No stage of the development shall begin until a scheme to deal with any contamination of the land on which that stage will take place has been submitted to and approved in writing by the local planning authority. The scheme shall include an investigation and assessment to identify the extent of contamination and measures to be taken to avoid risk to the public and the environment when the works are carried out. No stage of the development shall begin until the measures approved in the scheme with respect to that stage have been fully implemented.
Reason: To ensure that any necessary site investigation and remediation works are undertaken in relation to contaminated land.
8. Highway Access
Details of the siting, design and layout within the limits of deviation of any new permanent means of access to a highway to be used by vehicular traffic, or of any permanent alteration of an existing means of access to a highway used by vehicular traffic, shall be submitted to and approved in writing by the local planning authority before the relevant stage of the development begins. The development shall be carried out in accordance with the approved details.
Reason: To ensure highway safety
9. Location of the Iron Man Sculpture
The proposed location of the Iron Man Sculpture, Victoria Square shall be submitted to and approved in writing by the local planning authority.
Reason: To ensure that the Iron Man sculpture is relocated to an appropriate location within Victoria Square.
10. Airborne Noise
The development shall be designed and operated in accordance with the Midland Metro Extension Noise and Vibration Policy 2003. For the purposes of Section 5 of the policy, Noise Mitigation at Source, the pre-existing ambient noise levels shall be those in Table 6.16 of the environmental statement, or from any later survey which has been agreed in writing by the local planning authority.
Reason: To minimise impact from airborne noise caused by the running of trams.
11. Ground-Borne Noise
Where the dominant source of noise is ground-borne, the following noise standards shall be applied to the development for the application of Sections 6 and 7 of the Noise and Vibration Policy:
- Inside noise sensitive rooms in residential buildings - LAmax,S40dB; and
- Inside noise sensitive rooms in offices - LAmax,S45dB.
Reason: To minimise impact from ground-borne noise and vibration caused by the running of trams.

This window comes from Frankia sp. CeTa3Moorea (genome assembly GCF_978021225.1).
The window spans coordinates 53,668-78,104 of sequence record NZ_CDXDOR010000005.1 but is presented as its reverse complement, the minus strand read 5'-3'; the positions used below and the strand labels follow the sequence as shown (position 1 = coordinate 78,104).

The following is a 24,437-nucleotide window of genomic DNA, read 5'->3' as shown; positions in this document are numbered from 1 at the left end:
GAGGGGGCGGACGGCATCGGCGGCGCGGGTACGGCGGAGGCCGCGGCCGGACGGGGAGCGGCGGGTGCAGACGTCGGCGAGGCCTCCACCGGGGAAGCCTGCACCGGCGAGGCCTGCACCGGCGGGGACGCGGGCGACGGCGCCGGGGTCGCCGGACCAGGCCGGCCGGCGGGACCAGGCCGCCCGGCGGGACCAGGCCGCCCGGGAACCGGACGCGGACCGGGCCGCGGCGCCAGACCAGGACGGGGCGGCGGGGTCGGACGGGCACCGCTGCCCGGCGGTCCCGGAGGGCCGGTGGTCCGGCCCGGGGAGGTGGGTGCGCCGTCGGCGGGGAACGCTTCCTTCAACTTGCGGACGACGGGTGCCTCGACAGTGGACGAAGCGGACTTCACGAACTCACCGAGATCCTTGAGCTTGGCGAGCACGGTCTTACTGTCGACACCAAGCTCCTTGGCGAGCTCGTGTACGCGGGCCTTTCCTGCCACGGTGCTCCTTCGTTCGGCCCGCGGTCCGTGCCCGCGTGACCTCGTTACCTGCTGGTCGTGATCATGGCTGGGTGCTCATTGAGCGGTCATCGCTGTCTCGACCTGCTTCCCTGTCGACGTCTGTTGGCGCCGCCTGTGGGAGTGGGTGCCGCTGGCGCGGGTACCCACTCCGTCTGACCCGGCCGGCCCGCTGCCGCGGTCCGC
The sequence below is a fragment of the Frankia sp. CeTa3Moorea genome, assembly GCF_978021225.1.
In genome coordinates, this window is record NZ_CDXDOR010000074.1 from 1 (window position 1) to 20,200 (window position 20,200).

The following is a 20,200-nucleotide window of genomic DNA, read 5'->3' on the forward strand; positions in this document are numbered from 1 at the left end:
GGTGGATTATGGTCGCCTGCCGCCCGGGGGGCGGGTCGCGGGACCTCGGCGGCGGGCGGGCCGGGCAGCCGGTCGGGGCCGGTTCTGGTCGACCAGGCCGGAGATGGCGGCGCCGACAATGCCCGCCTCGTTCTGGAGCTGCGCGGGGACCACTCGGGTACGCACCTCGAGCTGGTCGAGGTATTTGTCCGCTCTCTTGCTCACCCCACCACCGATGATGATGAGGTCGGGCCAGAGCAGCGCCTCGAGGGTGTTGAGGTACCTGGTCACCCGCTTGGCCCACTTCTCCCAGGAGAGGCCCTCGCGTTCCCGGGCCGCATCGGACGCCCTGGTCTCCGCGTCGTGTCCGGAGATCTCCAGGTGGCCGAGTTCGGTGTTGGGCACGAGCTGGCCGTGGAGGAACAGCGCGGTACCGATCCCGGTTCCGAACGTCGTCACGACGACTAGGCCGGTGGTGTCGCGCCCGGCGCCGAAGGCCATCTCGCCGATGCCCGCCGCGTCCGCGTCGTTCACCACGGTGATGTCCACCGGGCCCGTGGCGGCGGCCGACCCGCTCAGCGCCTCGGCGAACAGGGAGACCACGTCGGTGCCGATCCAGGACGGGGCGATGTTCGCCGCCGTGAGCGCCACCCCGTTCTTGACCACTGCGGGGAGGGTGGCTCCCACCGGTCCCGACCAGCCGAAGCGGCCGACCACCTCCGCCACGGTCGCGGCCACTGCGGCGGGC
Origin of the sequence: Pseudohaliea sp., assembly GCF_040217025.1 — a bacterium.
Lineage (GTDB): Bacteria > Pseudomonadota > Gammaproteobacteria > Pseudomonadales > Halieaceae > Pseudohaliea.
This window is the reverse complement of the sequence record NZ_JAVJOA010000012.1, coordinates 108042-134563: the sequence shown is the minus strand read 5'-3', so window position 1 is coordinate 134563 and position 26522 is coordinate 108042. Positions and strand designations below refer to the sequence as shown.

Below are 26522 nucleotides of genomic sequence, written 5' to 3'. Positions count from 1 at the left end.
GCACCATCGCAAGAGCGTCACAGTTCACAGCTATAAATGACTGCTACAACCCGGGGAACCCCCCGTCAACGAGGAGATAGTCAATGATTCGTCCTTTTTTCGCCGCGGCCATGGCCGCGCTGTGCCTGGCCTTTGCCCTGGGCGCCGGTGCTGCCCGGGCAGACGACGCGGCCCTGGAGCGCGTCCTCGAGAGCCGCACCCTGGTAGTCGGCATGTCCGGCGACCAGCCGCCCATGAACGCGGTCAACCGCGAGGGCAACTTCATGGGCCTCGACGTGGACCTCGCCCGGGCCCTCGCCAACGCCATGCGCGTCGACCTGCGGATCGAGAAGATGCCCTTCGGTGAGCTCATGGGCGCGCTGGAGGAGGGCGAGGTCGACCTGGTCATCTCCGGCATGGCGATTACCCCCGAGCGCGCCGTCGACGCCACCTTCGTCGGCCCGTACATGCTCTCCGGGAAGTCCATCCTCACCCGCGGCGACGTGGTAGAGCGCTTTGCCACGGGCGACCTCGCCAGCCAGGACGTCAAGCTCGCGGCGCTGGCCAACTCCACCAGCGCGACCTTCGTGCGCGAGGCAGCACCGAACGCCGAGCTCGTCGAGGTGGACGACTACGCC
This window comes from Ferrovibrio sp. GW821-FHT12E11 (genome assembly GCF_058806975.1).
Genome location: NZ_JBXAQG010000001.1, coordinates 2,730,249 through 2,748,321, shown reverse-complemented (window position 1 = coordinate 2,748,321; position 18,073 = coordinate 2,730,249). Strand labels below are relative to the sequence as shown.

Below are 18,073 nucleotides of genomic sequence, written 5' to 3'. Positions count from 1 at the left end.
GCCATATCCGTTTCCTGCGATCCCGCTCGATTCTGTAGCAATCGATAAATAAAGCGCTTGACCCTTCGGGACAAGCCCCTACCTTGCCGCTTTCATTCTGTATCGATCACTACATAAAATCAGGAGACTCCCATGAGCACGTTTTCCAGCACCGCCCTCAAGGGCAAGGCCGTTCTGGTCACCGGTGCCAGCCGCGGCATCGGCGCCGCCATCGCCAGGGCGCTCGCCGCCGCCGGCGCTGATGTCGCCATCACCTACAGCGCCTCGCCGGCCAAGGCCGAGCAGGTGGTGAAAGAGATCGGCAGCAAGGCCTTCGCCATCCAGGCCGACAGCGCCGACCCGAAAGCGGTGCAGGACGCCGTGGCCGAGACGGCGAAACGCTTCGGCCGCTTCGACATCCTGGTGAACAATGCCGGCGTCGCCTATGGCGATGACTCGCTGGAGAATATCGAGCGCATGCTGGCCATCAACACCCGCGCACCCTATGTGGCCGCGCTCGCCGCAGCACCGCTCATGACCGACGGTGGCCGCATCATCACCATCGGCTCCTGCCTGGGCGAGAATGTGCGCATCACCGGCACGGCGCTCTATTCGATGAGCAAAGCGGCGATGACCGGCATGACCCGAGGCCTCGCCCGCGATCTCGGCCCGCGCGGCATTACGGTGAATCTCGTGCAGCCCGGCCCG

12. Ecology Surveys and Mitigation
Before each stage of the development begins, check surveys for species of interest, as set out in Section 3.4 of the environmental statement, shall be undertaken. These surveys and details of any necessary programme of mitigation measures for any protected species affected by the development, shall first be submitted to and approved in writing by the local planning authority. The programme of mitigation measures shall be implemented in full.
Reason: To ensure that any species of interest are properly protected and appropriate ecology mitigation undertaken.
13. Electro-Magnetic Compatibility
The development shall be designed and constructed in accordance with the electro-magnetic compatibility standards set out in 'EN 50121, Parts 1 to 6: Railway applications - Electromagnetic compatibility', or any successor standards.
Reason: To ensure that the tramway does not give rise to unacceptable electro-magnetic interference.
Right to challenge orders made under the Transport and Works Act 1992 ("TWA")
Any person who is aggrieved by the making of the Order may challenge its validity, or the validity of any provision in it, on the ground that -
- it is not within the powers of the TWA, or
- any requirement imposed by or under the TWA or the Tribunals and Inquiries Act 1992 has not been complied with.
Any such challenge may be made, by application to the High Court, within the period of 42 days from the day on which the notice of this determination is published in the London Gazette as required by section 14(1)(b) of the TWA. This notice is expected to be published within three working days of the date of the accompanying decision letter.
Challenges to deemed planning permission given in connection with a TWA order
There is no statutory right to challenge the validity of the Secretary of State's direction that planning permission shall be deemed to be granted for development for which provision is included in the Order. Any person who is aggrieved by the giving of the direction may, however, seek permission of the High Court to challenge the decision by judicial review.
A person who thinks they may have grounds for challenging the decision to make a TWA Order or the decision to give a direction as to deemed planning permission is advised to seek legal advice before taking any action.